PLAN: the buildings fill the site with a narrow alley between the hall and church. The hall is at the corner of Leavesden Road and Garfield Street, with the church parallel to the north, and the institute to the west. The plan of the church features a T-shaped auditorium focused on a raised pulpit and dais in the crossing at the west, with raked galleries to the north, south and east. Within the dais is a sunken baptistery which connects to a pair of angled doors beneath the pulpit, these lead to a pair of vestries with a folding partition enabling them to be separated. Above the baptistery vestries is a large organ loft and a small choir gallery behind the pulpit facing into the auditorium. To the rear of the auditorium are a number of ancillary spaces including vestries for the choir, deacons and pastor. The plan of the institute at ground floor has been altered but still communicates with a staircase to the rear of the church to access a large classroom at first floor. The hall is a single large space with a stage at the west end.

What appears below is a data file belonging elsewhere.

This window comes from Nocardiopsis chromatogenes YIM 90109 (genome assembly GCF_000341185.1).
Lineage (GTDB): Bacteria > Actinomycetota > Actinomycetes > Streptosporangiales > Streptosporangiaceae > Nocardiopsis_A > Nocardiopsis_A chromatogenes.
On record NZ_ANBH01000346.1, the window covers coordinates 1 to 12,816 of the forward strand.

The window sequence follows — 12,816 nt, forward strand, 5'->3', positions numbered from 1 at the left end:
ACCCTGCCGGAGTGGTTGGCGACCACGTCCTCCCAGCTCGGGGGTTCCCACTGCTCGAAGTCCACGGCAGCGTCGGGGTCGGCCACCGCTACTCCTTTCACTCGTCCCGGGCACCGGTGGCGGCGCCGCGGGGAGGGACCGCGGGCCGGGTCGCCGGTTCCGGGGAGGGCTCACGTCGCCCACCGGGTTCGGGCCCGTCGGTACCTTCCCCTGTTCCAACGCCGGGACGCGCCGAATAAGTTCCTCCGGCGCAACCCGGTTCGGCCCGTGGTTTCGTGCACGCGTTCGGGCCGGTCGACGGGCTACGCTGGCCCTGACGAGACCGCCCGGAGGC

EXTERIOR: the principal exterior elevation is at the east front of the church facing Leavesden Road. This is a two-storey elevation with a wide central bay flanked by stair turrets to north and south. At the ground floor are three entrances, that in the central bay is larger and has a late C20 or early C21 replacement glass door with a glazed over-light of cusped perpendicular tracery. Either side of the central doorway are windows with paired ogee lights in rectangular openings, all of which projects slightly beneath a crenellated cornice and a gable terminating in wave-moulded copings. The gable is decorated with a chequerboard of limestone and red brick, and its top penetrates the sill of the window above with a ball-flower finial. Both stair turrets are lower in height than the central part of the building, though they maintain the banded limestone masonry and red brick appearance of the rest of the elevation. They are canted at their outer corners, and each has a hipped roof with decorative ridge tiles and finial. At ground floor they have wooden double doors with iron handles, decorative strap hinges, and Arts and Crafts stained glass motifs set into their upper panels. The tympanum above the door is decorated with blind-tracery. At first-floor level the stair turrets have a rhythmic series of four narrow windows of cusped ogees in upright rectangular openings. At the centre of the elevation is a large window of five lights with elaborate perpendicular tracery, at the head of which is an arrangement of mouchettes forming a heart shape. The upper part of the elevation terminates at either side in square pinnacles, each topped with four square finials, connected to the central gable by an open gothic parapet. The coping of the gable is interrupted in its upper half by wave moulding, and a further band of chequerboard decoration beneath a broad limestone finial with a wave-moulded cap.